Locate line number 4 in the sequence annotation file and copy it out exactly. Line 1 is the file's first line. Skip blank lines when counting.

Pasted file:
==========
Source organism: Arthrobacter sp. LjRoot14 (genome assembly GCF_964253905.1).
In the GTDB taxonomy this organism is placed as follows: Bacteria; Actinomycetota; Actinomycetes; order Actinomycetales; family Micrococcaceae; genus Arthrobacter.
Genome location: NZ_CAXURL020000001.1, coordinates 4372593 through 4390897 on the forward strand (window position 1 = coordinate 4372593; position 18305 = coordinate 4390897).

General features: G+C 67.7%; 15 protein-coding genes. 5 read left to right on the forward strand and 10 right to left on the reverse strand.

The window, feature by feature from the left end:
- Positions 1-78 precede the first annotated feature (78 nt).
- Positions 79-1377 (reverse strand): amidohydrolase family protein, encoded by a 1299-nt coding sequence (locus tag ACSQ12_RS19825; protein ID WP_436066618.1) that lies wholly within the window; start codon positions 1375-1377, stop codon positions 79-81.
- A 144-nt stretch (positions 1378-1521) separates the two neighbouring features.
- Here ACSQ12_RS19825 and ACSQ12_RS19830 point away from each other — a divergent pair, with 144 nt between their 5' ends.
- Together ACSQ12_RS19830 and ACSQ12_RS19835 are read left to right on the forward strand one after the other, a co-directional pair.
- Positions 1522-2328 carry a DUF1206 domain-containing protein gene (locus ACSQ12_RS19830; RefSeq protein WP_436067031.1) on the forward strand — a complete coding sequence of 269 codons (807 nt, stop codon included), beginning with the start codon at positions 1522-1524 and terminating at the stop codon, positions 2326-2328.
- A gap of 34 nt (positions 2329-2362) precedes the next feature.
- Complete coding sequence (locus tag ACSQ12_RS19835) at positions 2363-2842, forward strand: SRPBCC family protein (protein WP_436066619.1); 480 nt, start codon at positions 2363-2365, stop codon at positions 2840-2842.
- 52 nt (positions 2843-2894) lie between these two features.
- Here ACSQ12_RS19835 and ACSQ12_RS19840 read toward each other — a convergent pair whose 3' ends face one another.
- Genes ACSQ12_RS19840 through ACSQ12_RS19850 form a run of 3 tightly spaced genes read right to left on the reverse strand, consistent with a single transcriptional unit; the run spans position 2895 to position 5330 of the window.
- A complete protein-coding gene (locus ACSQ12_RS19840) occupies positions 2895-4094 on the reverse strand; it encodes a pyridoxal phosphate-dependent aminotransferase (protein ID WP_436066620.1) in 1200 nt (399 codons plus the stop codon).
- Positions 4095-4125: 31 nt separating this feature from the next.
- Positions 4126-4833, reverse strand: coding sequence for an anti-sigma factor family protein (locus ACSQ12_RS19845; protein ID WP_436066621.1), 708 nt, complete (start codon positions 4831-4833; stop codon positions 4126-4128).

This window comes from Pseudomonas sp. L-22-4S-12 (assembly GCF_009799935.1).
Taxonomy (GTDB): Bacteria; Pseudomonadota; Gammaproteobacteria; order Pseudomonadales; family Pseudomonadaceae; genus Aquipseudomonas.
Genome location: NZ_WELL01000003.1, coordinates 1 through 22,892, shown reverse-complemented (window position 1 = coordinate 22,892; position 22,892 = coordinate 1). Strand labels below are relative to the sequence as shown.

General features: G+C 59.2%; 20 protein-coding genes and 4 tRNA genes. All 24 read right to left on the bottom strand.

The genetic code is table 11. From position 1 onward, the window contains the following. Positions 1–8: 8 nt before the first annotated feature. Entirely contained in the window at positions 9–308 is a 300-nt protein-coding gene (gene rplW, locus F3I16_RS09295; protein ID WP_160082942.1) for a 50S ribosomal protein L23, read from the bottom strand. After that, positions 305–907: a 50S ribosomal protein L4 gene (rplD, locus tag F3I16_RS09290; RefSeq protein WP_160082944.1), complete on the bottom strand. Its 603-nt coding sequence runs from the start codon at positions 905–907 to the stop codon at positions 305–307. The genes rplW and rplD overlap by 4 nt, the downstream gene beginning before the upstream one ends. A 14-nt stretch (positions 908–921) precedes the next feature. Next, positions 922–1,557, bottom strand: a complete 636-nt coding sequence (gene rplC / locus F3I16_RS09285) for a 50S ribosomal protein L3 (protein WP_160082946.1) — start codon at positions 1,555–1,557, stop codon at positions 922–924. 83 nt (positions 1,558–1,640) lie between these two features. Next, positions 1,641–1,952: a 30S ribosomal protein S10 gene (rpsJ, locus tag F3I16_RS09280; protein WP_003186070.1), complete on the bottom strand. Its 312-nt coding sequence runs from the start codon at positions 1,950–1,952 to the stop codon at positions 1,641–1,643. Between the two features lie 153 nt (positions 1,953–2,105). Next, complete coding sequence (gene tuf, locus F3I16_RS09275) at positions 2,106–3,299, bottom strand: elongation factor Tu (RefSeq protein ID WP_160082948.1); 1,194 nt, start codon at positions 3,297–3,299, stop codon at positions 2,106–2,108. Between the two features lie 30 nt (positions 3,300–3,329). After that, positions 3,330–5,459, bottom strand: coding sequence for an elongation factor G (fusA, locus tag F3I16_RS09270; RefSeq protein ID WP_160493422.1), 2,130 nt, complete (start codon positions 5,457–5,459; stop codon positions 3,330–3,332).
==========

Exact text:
General features: G+C 67.7%; 15 protein-coding genes. 5 read left to right on the forward strand and 10 right to left on the reverse strand.